Something I hear quite often is people saying that they ‘can’t taste’ the tasting notes in chocolate. They love craft chocolate and can taste that what we sell is much higher quality, but when it comes to picking out notes of raspberry or hazelnut (for example), they feel they are missing something. I wanted to mention that this doesn’t matter at all, and in no way should you let this lessen your enjoyment of craft chocolate. I’m a huge music fan but I would never be able to tell you the specific notes or chords being played. It has no impact on how much I love a song.
If you would like to develop your tasting skills, a great way to start is by trying two single origin dark chocolates with the same cacao percentage side-by-side, and pick two that offer very different tasting notes (according to the wrapper or our website). You might like to test this out with the Wellington Chocolate Factory Vanuatu 70% and the Foundry Chocolate Peru 70%. Try them both and see if you can taste a difference between the two. In my experience, after running hundreds of tasting sessions over the years, almost everybody can taste a difference between two very distinctive bars like these. If you can taste a difference then you are picking up on the tasting notes - you might not be able to say what they are, but you are definitely aware of them. This is the key. From here, you might start to notice that some bars seem lighter or darker, brighter or deeper, fruitier or nuttier, etc. Just keep comparing different bars and you’ll start to notice common characteristics.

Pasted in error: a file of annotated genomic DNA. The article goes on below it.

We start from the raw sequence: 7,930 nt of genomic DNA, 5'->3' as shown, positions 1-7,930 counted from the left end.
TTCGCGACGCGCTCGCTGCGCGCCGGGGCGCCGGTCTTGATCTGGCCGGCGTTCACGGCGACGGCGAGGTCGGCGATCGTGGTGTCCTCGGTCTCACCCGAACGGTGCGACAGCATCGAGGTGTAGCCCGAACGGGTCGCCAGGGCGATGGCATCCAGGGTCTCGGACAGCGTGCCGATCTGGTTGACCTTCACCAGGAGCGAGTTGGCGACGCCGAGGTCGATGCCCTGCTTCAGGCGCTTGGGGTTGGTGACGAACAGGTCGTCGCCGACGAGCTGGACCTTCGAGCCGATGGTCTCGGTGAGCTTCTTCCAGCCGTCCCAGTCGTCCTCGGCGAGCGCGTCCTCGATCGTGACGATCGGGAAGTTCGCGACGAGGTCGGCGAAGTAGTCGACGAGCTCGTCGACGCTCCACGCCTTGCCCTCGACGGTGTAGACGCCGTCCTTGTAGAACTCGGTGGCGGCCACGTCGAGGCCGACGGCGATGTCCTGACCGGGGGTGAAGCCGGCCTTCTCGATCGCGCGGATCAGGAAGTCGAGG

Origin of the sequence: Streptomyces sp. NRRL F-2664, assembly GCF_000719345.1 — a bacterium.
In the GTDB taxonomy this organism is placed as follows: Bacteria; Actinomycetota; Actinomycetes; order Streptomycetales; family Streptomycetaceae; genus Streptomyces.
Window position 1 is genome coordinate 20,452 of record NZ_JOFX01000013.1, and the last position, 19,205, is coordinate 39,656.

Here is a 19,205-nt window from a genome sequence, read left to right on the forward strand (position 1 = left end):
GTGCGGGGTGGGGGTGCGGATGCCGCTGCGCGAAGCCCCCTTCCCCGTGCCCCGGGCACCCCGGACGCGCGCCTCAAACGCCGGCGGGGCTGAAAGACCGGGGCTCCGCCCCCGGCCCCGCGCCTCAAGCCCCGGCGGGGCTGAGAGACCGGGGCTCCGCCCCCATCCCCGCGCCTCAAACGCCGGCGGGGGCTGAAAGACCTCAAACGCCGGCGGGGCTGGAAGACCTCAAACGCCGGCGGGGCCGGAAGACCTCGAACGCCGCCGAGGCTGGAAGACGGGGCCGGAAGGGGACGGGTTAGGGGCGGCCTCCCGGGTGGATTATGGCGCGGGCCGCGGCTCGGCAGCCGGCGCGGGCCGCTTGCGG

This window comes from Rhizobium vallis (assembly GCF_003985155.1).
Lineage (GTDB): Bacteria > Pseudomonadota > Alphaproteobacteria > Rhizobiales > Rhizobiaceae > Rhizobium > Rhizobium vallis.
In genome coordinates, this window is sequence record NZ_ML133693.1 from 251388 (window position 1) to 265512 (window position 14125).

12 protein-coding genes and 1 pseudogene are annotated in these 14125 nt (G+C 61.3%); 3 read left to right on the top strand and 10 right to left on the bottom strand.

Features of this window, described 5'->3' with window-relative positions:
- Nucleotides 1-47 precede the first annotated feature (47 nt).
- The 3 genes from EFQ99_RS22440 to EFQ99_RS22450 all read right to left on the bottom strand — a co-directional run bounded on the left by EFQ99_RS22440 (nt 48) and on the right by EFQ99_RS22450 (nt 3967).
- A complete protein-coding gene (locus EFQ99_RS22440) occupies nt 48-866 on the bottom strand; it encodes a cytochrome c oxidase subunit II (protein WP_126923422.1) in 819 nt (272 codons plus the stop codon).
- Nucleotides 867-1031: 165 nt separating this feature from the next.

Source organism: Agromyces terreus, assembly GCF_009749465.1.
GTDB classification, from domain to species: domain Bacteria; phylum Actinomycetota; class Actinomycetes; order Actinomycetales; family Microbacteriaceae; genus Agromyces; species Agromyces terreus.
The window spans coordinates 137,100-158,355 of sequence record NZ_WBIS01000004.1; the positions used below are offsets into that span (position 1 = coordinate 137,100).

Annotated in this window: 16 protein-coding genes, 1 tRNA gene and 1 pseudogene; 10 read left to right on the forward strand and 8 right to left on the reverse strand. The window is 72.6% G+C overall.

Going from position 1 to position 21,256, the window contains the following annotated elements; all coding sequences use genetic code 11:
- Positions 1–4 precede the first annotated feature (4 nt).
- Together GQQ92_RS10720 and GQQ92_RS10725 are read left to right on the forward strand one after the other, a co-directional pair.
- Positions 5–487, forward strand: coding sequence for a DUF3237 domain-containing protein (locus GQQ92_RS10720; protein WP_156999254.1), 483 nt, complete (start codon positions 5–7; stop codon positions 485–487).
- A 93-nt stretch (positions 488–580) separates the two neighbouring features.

It will take most people a long time to get to the next stage of picking out more specific flavours. It involves training your palette, learning the vocabulary and how to express what you’re tasting, trying hundreds of different chocolates, and generally building up flavour experiences that will intermingle in your mind and communicate with your taste buds. It’s a very fun journey and I’m glad to be sharing it with you.